Nancy P. Beaumont 2014-02-10 17:33:09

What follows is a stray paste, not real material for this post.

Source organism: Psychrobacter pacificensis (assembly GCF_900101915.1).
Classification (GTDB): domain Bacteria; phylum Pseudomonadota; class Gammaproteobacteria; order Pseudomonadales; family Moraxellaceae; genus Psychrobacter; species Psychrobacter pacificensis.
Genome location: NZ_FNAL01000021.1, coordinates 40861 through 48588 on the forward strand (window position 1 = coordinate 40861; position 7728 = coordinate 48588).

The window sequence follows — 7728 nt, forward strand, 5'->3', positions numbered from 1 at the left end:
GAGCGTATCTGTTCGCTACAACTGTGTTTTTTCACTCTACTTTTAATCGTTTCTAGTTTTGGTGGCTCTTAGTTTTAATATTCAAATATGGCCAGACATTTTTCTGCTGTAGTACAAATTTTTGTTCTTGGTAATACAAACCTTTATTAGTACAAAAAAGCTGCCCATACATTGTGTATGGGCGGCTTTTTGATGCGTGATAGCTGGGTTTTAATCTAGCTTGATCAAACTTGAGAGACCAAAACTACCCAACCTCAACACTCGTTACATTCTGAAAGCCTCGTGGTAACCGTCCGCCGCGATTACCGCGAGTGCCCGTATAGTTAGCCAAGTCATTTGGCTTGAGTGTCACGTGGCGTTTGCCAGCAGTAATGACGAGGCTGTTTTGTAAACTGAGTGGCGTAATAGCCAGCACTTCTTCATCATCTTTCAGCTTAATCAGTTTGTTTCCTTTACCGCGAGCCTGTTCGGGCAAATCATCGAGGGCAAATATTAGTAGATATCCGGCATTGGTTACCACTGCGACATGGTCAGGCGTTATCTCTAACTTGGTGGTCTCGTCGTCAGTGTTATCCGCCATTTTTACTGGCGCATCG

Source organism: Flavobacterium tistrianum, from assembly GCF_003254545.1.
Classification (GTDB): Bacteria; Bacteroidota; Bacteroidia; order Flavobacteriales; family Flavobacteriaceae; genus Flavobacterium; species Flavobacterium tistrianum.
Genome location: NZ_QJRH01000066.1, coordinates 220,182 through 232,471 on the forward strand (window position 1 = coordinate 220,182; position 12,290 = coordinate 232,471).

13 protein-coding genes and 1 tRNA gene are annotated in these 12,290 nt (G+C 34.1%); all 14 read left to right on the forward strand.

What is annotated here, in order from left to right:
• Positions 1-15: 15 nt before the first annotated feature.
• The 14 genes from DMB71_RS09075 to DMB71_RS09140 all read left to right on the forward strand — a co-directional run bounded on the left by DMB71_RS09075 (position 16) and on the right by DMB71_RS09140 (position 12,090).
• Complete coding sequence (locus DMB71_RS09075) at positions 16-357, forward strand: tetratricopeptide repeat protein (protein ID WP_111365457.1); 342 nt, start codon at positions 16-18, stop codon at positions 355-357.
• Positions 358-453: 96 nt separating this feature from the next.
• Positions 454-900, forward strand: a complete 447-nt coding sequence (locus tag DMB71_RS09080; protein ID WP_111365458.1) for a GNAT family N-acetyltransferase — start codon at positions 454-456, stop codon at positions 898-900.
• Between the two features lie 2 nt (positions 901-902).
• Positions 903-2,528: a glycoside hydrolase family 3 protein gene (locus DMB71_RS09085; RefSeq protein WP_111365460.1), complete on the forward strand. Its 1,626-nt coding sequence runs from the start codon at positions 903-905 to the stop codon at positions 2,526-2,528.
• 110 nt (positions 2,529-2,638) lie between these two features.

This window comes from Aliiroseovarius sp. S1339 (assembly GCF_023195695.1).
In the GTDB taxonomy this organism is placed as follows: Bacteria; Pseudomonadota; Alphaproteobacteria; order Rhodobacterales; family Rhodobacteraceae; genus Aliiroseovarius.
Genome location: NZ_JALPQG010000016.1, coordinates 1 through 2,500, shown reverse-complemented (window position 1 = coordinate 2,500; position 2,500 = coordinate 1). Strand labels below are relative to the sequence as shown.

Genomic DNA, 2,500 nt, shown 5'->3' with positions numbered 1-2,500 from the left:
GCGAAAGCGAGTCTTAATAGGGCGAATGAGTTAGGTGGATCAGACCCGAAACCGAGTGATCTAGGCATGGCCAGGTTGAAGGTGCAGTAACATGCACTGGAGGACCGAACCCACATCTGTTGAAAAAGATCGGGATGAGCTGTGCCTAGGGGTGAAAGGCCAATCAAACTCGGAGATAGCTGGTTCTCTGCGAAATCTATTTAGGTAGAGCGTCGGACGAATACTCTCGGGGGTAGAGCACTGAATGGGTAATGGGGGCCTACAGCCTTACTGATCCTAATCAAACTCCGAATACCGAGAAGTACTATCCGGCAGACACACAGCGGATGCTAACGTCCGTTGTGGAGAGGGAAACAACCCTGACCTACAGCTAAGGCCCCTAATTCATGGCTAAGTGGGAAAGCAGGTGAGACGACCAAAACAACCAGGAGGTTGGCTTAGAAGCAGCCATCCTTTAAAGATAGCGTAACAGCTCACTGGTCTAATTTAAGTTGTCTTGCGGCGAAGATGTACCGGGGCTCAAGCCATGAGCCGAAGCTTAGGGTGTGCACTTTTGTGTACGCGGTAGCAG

My friend Chuck has lots of theories, one of which I agree with: You never see the tire ads in the sports pages until you’re shopping for tires—and then you realize how many ads there are. I’ve been shopping for good news lately. We’ve always paid attention to what members have to say. I receive between two hundred and four hundred emails a day (not all of them from Council members!), and it’s common for me to speak or correspond with three to five members I’ve never met during the course of a week. Our Service Center staff speak with dozens of members each day. Teresa and Solveig and their staff engage with members daily to assist them in finding information and contributing ideas. We’re all following our Twitter and Facebook accounts. And Jackie and several other Council members are very active on social media and are expanding our database of anecdotal input. But in the past year SAA has been, well, consumed with asking you what you want and need and think about things. More than 2,100 members completed the 2012 Member Needs Survey, and that feedback has informed pretty much everything we do or are considering. The Annual Meeting and Communications task forces have continuously sought your input as they have crafted their recommendations to the Council. And most recently we have fielded for member comment the draft Strategic Plan 2013–2018—and received twentyfour (compiled) pages of comments that the Council is combing through as it continues its work on the plan. (You can find the Compilation of comments on the SAA website at: http://www2.archivists.org/sites/all/files/0513-II-C-2-StratPlanComments.pdf.) The vast majority of comments— whether positive or negative about the ideas presented in the draft plan—were constructive. (Thank you!) And then there’s this (from Anonymous) in response to a strategy about “fostering a culture of creativity and experimentation”: “SAA leadership has always come across as conservative. Short of adding either lobotomies or coup d’etat to the list, I’m not sure there’s any way to really bring about those changes.” I get it. This person is disenchanted. (Lobotomies? Really?) But how about offering up an idea that might address the concern? I got a little depressed after reading that comment. And so I’ve been shopping for good news. • As of April-end, SAA has 6,157 members—a new all-time high! This is an increase of 44 members since Marchend (a new month-to-month record) and an increase of 140 members since April 2012. • Joint Annual Meeting registrations are looking strong: At thirteen weeks out, we have double the number of registrants as at the same time last year. We’ll have free wireless and a new app to help attendees navigate the meeting and New Orleans. We’ve just expanded the floor plan for the Expo Hall because the original is sold out. And you’re going to love the all-attendee reception site. Laissez les bon temps roulez! • More than six hundred individuals are now pursuing a Digital Archives Specialist certificate, and fifteen members already have qualified to sit for the first comprehensive examination in August (i. e., they have completed the requisite nine courses/webinars). We’ll be offering ninety courses and webinars—on digital archives and an array of other subjects— in FY 2014. • The Publications Board is cranking! In the works are three new “clusters” of modules on Digital Preservation Essentials, Rights in the Digital Era, and Implementing Descriptive Standards. Describing Archives: A Content Standard, Second Edition by TS-DACS is freely available via the Standards Portal and a print version will be available in June. Just in time for the Joint Annual Meeting in August: Perspectives on Women’s Archives: A Reader edited by Tanya Zanish-Belcher with Anke Voss; Exhibits in Special Collections, Libraries, and Archives by Jessica Lacher- Feldman; and revised versions of the donor brochures. And to be released this fall: Conceptualizing 21st Century Archives by Anne Gilliland and Through the Archival Looking Glass: A Reader on Diversity and Inclusion edited by Mary Caldera and Kathryn Neal. SAA’s vast cadre of volunteers—section and roundtable leaders and committee chairs and task force members and Council—and paid staff are doing some thing(s) right. And, with your input, we’re setting a new course to ensure that we continuously improve in meeting your needs.
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